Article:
"The lectures were very dull; they had no redeeming features," said Angela, getting up, but turning away from her mother. She stood looking at Bernard Longueville; he saw she was annoyed at her mother's interference. "Every now and then," she said, "I take a turn through the gaming-rooms. The last time, Captain Lovelock went with me. Will you come to-night?"
Bernard assented with expressive alacrity; he was charmed with her not wishing to break off her conversation with him.
"Ah, we will all go!" said Mrs. Vivian, who had been listening, and she invited the others to accompany her to the Kursaal.
They left their places, but Angela went first, with Bernard Longueville by her side; and the idea of her having publicly braved her mother, as it were, for the sake of his society, lent for the moment an almost ecstatic energy to his tread. If he had been tempted to presume upon his triumph, however, he would have found a check in the fact that the young girl herself tasted very soberly of the sweets of defiance. She was silent and grave; she had a manner which took the edge from the wantonness of filial independence. Yet, for all this, Bernard was pleased with his position; and, as he walked with her through the lighted and crowded rooms, where they soon detached themselves from their companions, he felt that peculiar satisfaction which best expresses itself in silence. Angela looked a while at the rows of still, attentive faces, fixed upon the luminous green circle, across which little heaps of louis d'or were being pushed to and fro, and she continued to say nothing. Then at last she exclaimed simply, "Come away!" They turned away and passed into another chamber, in which there was no gambling. It was an immense apartment, apparently a ball-room; but at present it was quite unoccupied. There were green velvet benches all around it, and a great polished floor stretched away, shining in the light of chandeliers adorned with innumerable glass drops. Miss Vivian stood a moment on the threshold; then she passed in, and they stopped in the middle of the place, facing each other, and with their figures reflected as if they had been standing upon a sheet of ice. There was no one in the room; they were entirely alone.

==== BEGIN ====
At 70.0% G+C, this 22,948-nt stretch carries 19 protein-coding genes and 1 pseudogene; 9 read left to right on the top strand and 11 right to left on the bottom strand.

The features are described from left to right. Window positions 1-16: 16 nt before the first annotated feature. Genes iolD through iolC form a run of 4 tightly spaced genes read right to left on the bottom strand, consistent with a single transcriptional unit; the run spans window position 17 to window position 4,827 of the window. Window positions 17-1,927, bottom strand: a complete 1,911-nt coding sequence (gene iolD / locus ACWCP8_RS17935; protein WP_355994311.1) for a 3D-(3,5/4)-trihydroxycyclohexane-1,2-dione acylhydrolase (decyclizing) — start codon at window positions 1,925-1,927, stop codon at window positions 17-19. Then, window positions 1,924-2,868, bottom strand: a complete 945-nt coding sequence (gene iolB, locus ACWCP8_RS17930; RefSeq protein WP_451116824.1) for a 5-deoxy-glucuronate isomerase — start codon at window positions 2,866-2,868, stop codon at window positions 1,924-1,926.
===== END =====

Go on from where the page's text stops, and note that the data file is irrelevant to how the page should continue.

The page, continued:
"Why don't you recognise me?" Bernard murmured quickly.
"Why do you seem to forget our meeting at Siena?"
She might have answered if she had answered immediately; but she hesitated, and while she did so something happened at the other end of the room which caused her to shift her glance. A green velvet portière suspended in one of the doorways—not that through which our friends had passed—was lifted, and Gordon Wright stood there, holding it up and looking at them. His companions were behind him.
"Ah, here they are!" cried Gordon, in his loud, clear voice.
This appeared to strike Angela Vivian as an interruption, and Bernard saw it very much in the same light.